About AdamReviewed By Charles Tatum
Posted 09/24/03 11:47:47
Gerard Stembridge writes and directs a fantastic comedy that never takes the easy way out when it explores one family's relationships with one man.Adam (Stuart Townsend) happens to see Lucy (Kate Hudson) in the restaurant she works at in Dublin. They become smitten, and the first part of the film covers her relationship with Adam. Adam gets along famously with Lucy's family- sisters Laura (Frances O'Connor) and Alice (Charlotte Bradley), brother David (Alan Maher), and mother Peggy (Rosaleen Linehan). Lucy proposes to Adam, who accepts, and the the film does an interesting thing. Lucy is dropped as the main protagonist and narrator, and Adam's relationship with the mousy feminist academic Laura is explored next. We see Adam and Lucy courting, but Laura has been meeting Adam, too, finally breaking free from her icy reputation.
David's relationship with Adam follows. David cannot seem to get his girlfriend Karen (Cathleen Bradley) into bed, and he and Adam devise a foolproof plan to get everyone drunk, then David makes his move. The plan seems to backfire, as Karen leaves Adam and David alone together, although Maher does have a funny scene where he accidentally gets aroused by Adam anyway. The final scenes happen between the oldest sister, restrained Alice, and Adam. Alice is stuck in a boring marriage, and Adam is finding her very sexy. The film ends on Lucy and Adam's planned wedding day.
In all four stories, Adam is perceived differently by each family member, but not to the point of silliness. To Lucy, he is a normal perfect guy. To Laura, he is an emotional brooder. To David, he is a ladies' man. To Alice, he is a horny dog giving her much needed attention. To the audience, Adam is extremely likable. He dallies with many members of the cast, but Stembridge never makes him out to be a villain for all of this. He is giving everyone what they want, perhaps in unorthodox ways, and there is not any evil scheme behind his bed hopping. Each family member hears a different story about how he obtained his sporty Jaguar, but the audience is never sure if Adam is lying or more likely the family members hear what they want to hear in order to complete their fantasy of him. The audience watches some of the same scenes over again, but from a different characters' point of view, which is great.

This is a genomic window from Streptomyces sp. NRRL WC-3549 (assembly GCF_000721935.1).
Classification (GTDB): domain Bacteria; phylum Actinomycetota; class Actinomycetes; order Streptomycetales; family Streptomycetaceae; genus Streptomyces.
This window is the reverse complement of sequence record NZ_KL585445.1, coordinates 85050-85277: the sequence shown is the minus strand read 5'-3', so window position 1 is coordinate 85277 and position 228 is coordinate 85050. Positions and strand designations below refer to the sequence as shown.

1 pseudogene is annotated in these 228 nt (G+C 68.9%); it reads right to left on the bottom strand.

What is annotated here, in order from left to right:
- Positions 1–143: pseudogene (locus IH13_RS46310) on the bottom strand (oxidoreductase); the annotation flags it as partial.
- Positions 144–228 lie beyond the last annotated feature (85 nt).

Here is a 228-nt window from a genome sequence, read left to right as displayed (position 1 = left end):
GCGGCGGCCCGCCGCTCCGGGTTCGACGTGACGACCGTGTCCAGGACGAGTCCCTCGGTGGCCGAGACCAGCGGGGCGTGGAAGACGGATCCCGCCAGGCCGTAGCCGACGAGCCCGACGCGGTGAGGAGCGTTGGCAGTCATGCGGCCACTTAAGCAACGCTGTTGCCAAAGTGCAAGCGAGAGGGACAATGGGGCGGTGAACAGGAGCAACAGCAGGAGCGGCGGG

It is also fun to see a romantic comedy that can be bawdy at the same time. While nudity is kept to a minimum (a flash of Kate's boob), the sexual content is not, and the pillow talk is actually interesting. Stembridge has created a realistic family, a realistic outsider, and does not take the easy way out in exploring all the relationships.
While the Irish accents are good, they are also understandable. Hudson's is dead on. There are no scene stealers here, Stembridge wisely escorts the supporting cast into the background during each family member's story, and this makes an excellent balance.This may not be a romantic comedy in the sense that couples might see themselves in it (unless the guy is trying to bed the sisters of the gal), and this twist is refreshing. "About Adam" is not only smart, but fun to watch. This little film deserves a big audience weened on "Maid in Manhattan."
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